Skip to main content

Tampa Bay Buccaneers

2019 Buccaneers Burning Questions: Defensive Tackles

Will Vita Vea's late-season surge serve as a springboard for a breakout sophomore campaign…One burning question for each of the Bucs' big men in the middle.


The Tampa Bay Buccaneers envisioned a deep rotation of defensive linemen in 2018, reminiscent of the Philadelphia Eagles' championship-winning group the year before, after hitting the position hard in both free agency and the draft. Free agency brought in two players from that Eagles rotation – Beau Allen and Vinny Curry – plus former Chicago Bear Mitch Unrein. That was followed by an impactful trade with the New York Giants for Jason Pierre-Paul and the selection of Vita Vea with the 12th overall pick in the 2018 draft.

The Buccaneers did get improved production from their defensive front, with 38 sacks in 2018 compared to a league-low 22 in 2017, but that deep rotation never materialized. Injuries were the culprit. Unrein missed the whole year and Vea was sidelined for the most of training camp and the first three weeks of the season with a calf injury. Allen, Curry and Gerald McCoy were all out with injuries of their own at various times, and though Pierre-Paul powered his way through all 16 games he was limited down the stretch by a wide variety of ailments.

A waiver claim that landed Carl Nassib just before the start of the season proved critical to the depth at defensive end, but the interior line in particular never got to utilize the rotational depth it had imagined. McCoy remained valuable with six sacks and Vea came on strong at the end of the season but there otherwise wasn't much production from the position.

A deeper rotation could emerge in 2019, however, depending upon Vea's continued development and how much the team gets from those 2018 additions and if the position gains any new faces from free agency or the draft. That's the big picture for the Bucs' defensive tackle position, but each player in that unit will face some specific questions of their own. In the weeks leading up to the new league year, we are going position by position and proposing one burning questions for each player on the 2019 roster. We started with a run through the offensive positions: tight ends, wide receivers, running backs, offensive line and finally the quarterbacks. Now, in the final week before the start of free agency, we're down to the last two spots on defense after previously discussing the safeties, cornerbacks and linebackers. We finish up with the front line of the defense this week, looking at the defensive tackles first and then moving on to defensive ends later in the week.

As will be the case at every position, we are only including players who are currently under contract for 2019, or could have tender offers as restricted and exclusive rights free agents. For the pending unrestricted free agents, obviously, the burning question that must be answered first is, 'Will they be back?'

One Burning Question for Each Buccaneer: Defensive Tackles

Players under contract for 2019: 6 (Beau Allen, Jeremiah Ledbetter, Gerald McCoy, Stevie Tu'ikolovatu, Mitch Unrein, Vita Vea)

Potential unrestricted free agents: 1 (Rakeem Nunez-Roches)

Potential restricted free agents: None.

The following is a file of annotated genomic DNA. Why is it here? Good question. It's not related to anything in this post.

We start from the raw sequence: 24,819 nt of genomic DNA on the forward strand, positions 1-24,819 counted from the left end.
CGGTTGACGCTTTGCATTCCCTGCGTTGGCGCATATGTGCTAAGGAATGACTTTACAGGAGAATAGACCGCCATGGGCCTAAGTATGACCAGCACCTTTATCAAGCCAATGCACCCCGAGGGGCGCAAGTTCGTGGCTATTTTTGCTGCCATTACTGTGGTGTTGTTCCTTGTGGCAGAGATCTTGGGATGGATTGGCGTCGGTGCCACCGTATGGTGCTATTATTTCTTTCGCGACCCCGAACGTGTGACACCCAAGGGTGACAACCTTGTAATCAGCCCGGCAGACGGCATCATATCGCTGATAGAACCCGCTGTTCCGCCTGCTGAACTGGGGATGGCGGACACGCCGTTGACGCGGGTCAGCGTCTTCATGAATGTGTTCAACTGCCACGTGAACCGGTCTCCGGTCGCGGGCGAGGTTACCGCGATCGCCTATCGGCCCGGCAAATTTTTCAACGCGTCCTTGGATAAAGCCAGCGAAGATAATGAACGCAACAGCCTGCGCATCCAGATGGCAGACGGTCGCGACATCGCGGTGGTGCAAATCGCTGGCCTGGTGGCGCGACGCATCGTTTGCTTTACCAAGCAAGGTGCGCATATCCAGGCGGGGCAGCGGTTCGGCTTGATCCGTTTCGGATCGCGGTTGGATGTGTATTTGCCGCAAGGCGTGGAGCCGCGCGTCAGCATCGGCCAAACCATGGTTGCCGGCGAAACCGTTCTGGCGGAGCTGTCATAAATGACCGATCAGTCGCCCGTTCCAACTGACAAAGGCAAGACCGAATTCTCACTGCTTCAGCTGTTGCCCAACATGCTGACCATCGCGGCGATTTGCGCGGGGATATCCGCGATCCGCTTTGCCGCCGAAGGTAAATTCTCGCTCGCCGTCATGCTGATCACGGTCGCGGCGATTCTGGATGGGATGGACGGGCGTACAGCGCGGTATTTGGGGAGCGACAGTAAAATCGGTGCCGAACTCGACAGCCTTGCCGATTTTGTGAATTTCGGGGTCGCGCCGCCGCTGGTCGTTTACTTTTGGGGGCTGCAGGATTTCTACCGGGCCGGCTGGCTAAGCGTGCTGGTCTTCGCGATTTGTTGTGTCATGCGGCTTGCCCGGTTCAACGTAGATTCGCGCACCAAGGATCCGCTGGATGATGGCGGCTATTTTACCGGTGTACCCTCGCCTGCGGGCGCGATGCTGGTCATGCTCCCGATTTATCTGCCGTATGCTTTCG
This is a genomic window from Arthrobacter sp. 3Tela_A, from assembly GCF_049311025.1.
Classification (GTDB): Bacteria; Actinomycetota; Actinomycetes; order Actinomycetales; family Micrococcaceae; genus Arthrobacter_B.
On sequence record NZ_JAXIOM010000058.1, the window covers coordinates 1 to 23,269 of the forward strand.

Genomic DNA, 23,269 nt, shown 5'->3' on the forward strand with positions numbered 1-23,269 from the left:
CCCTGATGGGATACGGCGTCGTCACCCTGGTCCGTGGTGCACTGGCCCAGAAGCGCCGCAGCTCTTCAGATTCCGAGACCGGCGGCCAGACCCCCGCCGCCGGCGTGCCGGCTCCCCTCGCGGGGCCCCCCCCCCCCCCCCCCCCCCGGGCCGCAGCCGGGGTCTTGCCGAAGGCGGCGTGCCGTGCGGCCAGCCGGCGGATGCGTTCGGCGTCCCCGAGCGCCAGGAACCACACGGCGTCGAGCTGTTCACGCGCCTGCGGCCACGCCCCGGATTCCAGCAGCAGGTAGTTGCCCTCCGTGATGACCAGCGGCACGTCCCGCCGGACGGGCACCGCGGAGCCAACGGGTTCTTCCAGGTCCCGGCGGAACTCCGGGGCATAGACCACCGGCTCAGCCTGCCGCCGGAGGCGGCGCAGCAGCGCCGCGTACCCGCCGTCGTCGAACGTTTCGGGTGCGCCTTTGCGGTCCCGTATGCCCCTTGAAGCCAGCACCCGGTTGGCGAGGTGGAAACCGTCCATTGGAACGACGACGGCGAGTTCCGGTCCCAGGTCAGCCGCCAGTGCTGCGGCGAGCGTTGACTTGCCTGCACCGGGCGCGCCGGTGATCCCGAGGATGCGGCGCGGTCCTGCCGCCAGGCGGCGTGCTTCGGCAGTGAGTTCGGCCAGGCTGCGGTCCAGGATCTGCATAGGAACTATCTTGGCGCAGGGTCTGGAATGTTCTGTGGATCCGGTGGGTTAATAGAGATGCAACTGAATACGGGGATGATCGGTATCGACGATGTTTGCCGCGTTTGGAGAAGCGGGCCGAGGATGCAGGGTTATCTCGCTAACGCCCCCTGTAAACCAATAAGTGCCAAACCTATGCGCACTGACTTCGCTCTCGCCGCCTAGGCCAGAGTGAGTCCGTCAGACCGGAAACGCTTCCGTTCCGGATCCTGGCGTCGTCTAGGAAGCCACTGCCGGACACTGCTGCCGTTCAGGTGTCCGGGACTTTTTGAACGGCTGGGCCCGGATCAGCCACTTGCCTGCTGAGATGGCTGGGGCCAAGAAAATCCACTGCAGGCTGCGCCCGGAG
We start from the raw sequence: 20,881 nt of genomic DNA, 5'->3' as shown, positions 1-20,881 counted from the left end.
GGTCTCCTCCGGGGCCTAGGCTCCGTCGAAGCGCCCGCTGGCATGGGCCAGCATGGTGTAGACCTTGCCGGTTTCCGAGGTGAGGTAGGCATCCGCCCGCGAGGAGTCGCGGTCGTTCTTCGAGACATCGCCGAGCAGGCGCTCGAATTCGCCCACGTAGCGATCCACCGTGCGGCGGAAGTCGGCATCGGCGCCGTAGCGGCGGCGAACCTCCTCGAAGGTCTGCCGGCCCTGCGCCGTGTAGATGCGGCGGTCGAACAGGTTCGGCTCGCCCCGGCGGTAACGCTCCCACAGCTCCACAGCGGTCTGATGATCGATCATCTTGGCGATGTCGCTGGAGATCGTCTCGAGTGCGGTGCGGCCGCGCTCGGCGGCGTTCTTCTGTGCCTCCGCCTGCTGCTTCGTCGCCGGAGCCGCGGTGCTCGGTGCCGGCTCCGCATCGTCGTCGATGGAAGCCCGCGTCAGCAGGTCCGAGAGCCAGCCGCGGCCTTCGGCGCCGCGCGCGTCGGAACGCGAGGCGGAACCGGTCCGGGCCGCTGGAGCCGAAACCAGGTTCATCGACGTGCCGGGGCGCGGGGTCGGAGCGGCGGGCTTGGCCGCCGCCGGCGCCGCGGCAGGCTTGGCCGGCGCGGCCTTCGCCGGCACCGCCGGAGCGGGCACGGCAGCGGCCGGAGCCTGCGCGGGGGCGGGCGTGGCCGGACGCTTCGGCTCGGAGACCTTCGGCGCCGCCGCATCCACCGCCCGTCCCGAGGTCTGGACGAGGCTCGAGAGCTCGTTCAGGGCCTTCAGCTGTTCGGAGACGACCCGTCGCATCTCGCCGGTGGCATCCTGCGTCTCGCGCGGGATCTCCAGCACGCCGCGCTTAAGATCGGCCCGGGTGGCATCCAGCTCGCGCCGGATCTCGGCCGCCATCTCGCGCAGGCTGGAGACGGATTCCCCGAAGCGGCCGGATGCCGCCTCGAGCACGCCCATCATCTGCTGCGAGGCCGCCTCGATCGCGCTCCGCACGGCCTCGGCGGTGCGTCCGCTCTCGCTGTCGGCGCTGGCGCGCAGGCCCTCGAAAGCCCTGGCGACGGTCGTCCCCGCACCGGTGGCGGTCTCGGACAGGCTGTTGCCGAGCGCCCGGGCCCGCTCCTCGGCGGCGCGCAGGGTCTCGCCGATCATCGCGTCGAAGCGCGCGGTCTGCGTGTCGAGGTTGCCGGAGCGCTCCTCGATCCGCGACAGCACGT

Potential exclusive rights free agents: None.


View photos of the DL & LBs from the 2019 NFL Combine.

Beau Allen: How extensive will his role be in the Bucs' new defense?

When Allen signed with the Buccaneers in the early hours of unrestricted free agency last year, it looked like he would be the front-runner to start next to McCoy in the middle of the team's 4-3 front. That picture was muddied, however, when the team later selected Vea with its top draft pick. Allen did enter the regular season as the starter but that was at least partially due to Vea's long absence with the aforementioned calf injury.

Allen opened eight of the first 10 games, missing two due to injury. In late November, however, the Buccaneers put Vea into the starting lineup and he responded so well that he remained there for the last six games. Allen averaged just under 34 defensive snaps per game during his eight starts but only 19 per outing over the last six weeks. In the end, Vea had the more robust stat line, with 28 tackles, three sacks, four tackles for loss and four quarterback hits compared to 20, zero, two and three for Allen.

Still, Allen was a coveted target for the Buccaneers a year ago, in part because he had been such an effective run-stopper in a rotational role in Philadelphia. Sacks were never a big part of his output with the Eagles – two in four years – but he was still a valued contributor. He also just turned 27 in the middle of last season. The Buccaneers will have a new defense in 2019 under Head Coach Bruce Arians and Defensive Coordinator Todd Bowles, and some of the team's linemen will likely have different roles than in the past. It will be interesting to see how and how much Allen is utilized by the new staff.


Jeremiah Ledbetter: Will his late season promotion in 2018 prove to be more than a cameo on the active roster?

Ledbetter, whom the Buccaneers signed to their practice squad at the start of the regular season, is coincidentally the son of a former draft pick of the franchise. In 1983, Tampa Bay selected Weldon Ledbetter in the seventh round but the Oklahoma tailback never got into a regular-season game for the Buccaneers or any other NFL team.

The younger Ledbetter has already surpassed his father in both regards, having played in 17 regular-season NFL games, including one last year for the Buccaneers. He was also a draft pick, going in the sixth-round to Detroit in 2017 out of Arkansas. Ledbetter made the Lions' roster and played in all 16 games as a rookie but was cut at the end of his second preseason in Detroit. The Buccaneers signed him to their practice squad and that one game in a Tampa Bay uniform came in the season finale after he was promoted in late December.

Ledbetter doesn't have much NFL production to speak of yet, with 14 tackles and half a sack for the Lions plus one stop in that last contest for Tampa Bay last year. But he does have a spot for a third consecutive training camp, as he heads into the 2019 offseason still under contract with the Buccaneers. McCoy and Vea look like the surest starting candidates – though in what sort of three or four-man line configuration is still to be determined – but there are likely to be some changes to that unit overall. With a strong enough camp, Ledbetter could get back on an opening-day roster, as he was two years ago.